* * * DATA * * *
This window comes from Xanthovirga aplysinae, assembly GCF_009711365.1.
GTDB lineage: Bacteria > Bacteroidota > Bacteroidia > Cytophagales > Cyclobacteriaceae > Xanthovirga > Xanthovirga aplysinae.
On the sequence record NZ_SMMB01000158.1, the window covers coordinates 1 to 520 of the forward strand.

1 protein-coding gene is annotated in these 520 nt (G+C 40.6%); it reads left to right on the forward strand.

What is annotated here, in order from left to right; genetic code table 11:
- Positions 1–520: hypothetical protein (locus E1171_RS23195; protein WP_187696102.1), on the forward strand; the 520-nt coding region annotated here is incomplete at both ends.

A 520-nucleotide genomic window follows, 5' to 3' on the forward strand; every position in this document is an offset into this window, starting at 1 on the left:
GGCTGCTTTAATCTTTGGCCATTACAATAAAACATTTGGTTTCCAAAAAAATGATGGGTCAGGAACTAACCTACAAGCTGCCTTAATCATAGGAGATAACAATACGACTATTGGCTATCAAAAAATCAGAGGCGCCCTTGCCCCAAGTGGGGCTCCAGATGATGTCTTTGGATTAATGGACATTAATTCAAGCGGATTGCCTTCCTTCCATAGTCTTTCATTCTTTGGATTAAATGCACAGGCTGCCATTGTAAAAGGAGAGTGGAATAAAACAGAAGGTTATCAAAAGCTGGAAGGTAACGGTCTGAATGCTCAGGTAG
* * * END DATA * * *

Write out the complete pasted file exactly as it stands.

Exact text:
This window comes from Xanthovirga aplysinae, assembly GCF_009711365.1.
GTDB lineage: Bacteria > Bacteroidota > Bacteroidia > Cytophagales > Cyclobacteriaceae > Xanthovirga > Xanthovirga aplysinae.
On the sequence record NZ_SMMB01000158.1, the window covers coordinates 1 to 520 of the forward strand.

1 protein-coding gene is annotated in these 520 nt (G+C 40.6%); it reads left to right on the forward strand.

What is annotated here, in order from left to right; genetic code table 11:
- Positions 1–520: hypothetical protein (locus E1171_RS23195; protein WP_187696102.1), on the forward strand; the 520-nt coding region annotated here is incomplete at both ends.

A 520-nucleotide genomic window follows, 5' to 3' on the forward strand; every position in this document is an offset into this window, starting at 1 on the left:
GGCTGCTTTAATCTTTGGCCATTACAATAAAACATTTGGTTTCCAAAAAAATGATGGGTCAGGAACTAACCTACAAGCTGCCTTAATCATAGGAGATAACAATACGACTATTGGCTATCAAAAAATCAGAGGCGCCCTTGCCCCAAGTGGGGCTCCAGATGATGTCTTTGGATTAATGGACATTAATTCAAGCGGATTGCCTTCCTTCCATAGTCTTTCATTCTTTGGATTAAATGCACAGGCTGCCATTGTAAAAGGAGAGTGGAATAAAACAGAAGGTTATCAAAAGCTGGAAGGTAACGGTCTGAATGCTCAGGTAG